In this poignantly illustrated novella in free verse, a young girl reckons with the loss of her grandmother.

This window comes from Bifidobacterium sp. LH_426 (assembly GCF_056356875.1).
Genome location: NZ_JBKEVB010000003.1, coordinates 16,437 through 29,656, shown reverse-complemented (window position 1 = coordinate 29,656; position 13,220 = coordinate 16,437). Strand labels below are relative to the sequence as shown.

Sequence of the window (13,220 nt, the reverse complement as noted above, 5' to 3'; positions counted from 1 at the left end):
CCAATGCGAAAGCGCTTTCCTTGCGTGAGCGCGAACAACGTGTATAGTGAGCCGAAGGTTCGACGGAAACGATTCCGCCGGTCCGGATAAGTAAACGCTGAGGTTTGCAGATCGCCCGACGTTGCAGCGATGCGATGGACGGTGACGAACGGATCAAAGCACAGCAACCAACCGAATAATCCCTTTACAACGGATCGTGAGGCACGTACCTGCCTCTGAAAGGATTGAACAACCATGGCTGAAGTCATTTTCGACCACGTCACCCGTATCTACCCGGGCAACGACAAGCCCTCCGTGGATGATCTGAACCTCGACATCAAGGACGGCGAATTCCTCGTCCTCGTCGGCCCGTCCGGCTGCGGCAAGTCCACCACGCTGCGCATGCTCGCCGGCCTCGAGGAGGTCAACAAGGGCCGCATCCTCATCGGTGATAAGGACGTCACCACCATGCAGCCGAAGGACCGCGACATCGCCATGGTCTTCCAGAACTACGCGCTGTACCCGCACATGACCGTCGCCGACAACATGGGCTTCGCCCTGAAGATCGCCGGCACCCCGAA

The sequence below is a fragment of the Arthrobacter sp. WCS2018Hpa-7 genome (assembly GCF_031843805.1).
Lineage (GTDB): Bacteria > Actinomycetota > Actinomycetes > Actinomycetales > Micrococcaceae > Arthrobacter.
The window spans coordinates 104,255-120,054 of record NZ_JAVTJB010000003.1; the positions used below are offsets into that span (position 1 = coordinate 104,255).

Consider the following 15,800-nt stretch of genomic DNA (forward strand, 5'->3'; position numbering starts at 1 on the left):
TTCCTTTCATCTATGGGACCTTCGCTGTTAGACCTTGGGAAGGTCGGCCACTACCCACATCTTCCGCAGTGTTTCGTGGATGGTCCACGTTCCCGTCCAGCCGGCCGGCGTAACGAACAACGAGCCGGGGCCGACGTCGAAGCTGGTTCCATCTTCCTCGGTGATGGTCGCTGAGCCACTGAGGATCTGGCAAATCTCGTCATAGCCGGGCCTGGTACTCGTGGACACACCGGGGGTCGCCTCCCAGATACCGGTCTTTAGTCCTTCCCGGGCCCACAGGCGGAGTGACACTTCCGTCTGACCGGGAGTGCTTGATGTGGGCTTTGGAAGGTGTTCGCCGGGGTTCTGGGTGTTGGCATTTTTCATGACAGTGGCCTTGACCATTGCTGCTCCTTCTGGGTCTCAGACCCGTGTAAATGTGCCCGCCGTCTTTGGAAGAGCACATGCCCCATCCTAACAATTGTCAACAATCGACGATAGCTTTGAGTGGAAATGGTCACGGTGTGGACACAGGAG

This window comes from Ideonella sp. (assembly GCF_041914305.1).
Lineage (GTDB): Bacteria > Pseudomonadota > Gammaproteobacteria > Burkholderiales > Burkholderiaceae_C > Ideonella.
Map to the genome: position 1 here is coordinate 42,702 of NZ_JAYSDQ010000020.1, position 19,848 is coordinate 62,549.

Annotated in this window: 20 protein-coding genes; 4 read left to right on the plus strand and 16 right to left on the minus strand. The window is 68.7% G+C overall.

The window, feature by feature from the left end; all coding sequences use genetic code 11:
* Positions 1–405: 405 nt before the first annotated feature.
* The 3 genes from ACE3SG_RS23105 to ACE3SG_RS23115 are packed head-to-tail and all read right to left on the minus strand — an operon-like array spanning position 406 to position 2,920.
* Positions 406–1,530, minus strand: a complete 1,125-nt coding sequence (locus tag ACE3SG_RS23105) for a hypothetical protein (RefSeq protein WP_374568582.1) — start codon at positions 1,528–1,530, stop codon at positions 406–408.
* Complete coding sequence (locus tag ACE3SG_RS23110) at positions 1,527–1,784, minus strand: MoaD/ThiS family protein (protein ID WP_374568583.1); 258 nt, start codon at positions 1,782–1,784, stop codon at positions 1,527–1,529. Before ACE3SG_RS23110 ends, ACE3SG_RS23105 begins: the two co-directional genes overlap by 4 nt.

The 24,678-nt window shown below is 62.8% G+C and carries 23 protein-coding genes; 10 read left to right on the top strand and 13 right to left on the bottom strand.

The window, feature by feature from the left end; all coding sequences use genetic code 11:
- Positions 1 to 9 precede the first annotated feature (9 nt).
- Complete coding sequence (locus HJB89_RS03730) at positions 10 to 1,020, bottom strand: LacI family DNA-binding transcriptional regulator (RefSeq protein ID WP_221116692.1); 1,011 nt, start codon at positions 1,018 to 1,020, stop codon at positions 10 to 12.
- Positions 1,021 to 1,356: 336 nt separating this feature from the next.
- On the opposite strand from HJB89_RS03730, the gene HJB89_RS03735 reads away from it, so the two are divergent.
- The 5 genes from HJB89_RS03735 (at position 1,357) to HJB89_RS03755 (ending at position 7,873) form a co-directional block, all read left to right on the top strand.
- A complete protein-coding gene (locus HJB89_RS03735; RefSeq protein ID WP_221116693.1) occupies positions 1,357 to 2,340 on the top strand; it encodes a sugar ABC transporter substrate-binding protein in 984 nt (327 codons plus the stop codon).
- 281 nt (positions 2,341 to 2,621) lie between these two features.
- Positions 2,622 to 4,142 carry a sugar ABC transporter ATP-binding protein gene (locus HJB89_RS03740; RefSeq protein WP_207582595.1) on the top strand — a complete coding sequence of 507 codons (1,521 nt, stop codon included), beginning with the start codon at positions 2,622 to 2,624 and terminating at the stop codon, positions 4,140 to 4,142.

Australian artists Murphy and Potter team up here to depict the story of Pearl Barrett, a budding poet and loner whose loving household—consisting of her mother, grandmother and herself—gets rocked to the core when she finds her granny “doesn’t remember who we are.” Though Pearl feels “[w]herever I am / no one sees me” and “my poems don’t rhyme / and neither do I,” such feelings of isolation only intensify as she wrestles with sadness, fear and anger on learning her mother is contemplating moving Granny to a nursing facility. When her failing grandmother dies, Pearl learns the important lesson that, through loss, one may not only find compassion but community. Potter’s evocative pencil-and-wash drawings, with their excellent renderings of facial expressions and mood, wonderfully complement Murphy’s thoughtful narrative in depicting the emotions of a scene. Altogether, the tale has much to offer in terms of grappling with personal identity as well as the death of a beloved.A tender, therapeutic treatment of loss, perfect for children dealing with the baffling complexities of adult dementia. (Poetry. 8-12)